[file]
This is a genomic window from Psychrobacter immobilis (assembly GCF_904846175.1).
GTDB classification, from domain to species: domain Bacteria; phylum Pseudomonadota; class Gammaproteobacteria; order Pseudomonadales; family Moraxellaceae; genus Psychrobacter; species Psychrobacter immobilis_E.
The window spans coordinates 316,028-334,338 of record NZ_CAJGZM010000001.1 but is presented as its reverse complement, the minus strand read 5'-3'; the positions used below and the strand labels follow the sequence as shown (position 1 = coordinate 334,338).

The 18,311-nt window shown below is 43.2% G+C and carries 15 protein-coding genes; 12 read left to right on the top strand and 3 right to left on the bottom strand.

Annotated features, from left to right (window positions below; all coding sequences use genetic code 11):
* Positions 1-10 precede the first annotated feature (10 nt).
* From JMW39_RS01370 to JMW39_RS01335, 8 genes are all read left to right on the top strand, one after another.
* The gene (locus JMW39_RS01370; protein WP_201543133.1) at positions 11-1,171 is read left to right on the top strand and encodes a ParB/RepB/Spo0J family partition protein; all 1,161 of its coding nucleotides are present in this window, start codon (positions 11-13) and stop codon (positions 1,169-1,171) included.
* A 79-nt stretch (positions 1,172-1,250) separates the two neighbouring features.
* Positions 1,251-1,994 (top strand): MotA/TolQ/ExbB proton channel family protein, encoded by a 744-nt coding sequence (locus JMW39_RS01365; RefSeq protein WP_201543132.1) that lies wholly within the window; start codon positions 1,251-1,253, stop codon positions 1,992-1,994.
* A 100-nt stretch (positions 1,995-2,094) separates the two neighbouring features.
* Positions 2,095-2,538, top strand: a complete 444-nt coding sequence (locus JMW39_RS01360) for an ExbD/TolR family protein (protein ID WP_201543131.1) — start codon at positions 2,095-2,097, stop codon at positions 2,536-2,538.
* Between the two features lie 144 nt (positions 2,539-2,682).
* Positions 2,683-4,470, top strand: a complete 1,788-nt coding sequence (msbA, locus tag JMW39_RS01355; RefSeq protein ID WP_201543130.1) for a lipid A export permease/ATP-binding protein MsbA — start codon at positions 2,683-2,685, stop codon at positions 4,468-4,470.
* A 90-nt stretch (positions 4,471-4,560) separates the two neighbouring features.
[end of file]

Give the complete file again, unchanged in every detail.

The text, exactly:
This is a genomic window from Psychrobacter immobilis (assembly GCF_904846175.1).
GTDB classification, from domain to species: domain Bacteria; phylum Pseudomonadota; class Gammaproteobacteria; order Pseudomonadales; family Moraxellaceae; genus Psychrobacter; species Psychrobacter immobilis_E.
The window spans coordinates 316,028-334,338 of record NZ_CAJGZM010000001.1 but is presented as its reverse complement, the minus strand read 5'-3'; the positions used below and the strand labels follow the sequence as shown (position 1 = coordinate 334,338).

The 18,311-nt window shown below is 43.2% G+C and carries 15 protein-coding genes; 12 read left to right on the top strand and 3 right to left on the bottom strand.

Annotated features, from left to right (window positions below; all coding sequences use genetic code 11):
* Positions 1-10 precede the first annotated feature (10 nt).
* From JMW39_RS01370 to JMW39_RS01335, 8 genes are all read left to right on the top strand, one after another.
* The gene (locus JMW39_RS01370; protein WP_201543133.1) at positions 11-1,171 is read left to right on the top strand and encodes a ParB/RepB/Spo0J family partition protein; all 1,161 of its coding nucleotides are present in this window, start codon (positions 11-13) and stop codon (positions 1,169-1,171) included.
* A 79-nt stretch (positions 1,172-1,250) separates the two neighbouring features.
* Positions 1,251-1,994 (top strand): MotA/TolQ/ExbB proton channel family protein, encoded by a 744-nt coding sequence (locus JMW39_RS01365; RefSeq protein WP_201543132.1) that lies wholly within the window; start codon positions 1,251-1,253, stop codon positions 1,992-1,994.
* A 100-nt stretch (positions 1,995-2,094) separates the two neighbouring features.
* Positions 2,095-2,538, top strand: a complete 444-nt coding sequence (locus JMW39_RS01360) for an ExbD/TolR family protein (protein ID WP_201543131.1) — start codon at positions 2,095-2,097, stop codon at positions 2,536-2,538.
* Between the two features lie 144 nt (positions 2,539-2,682).
* Positions 2,683-4,470, top strand: a complete 1,788-nt coding sequence (msbA, locus tag JMW39_RS01355; RefSeq protein ID WP_201543130.1) for a lipid A export permease/ATP-binding protein MsbA — start codon at positions 2,683-2,685, stop codon at positions 4,468-4,470.
* A 90-nt stretch (positions 4,471-4,560) separates the two neighbouring features.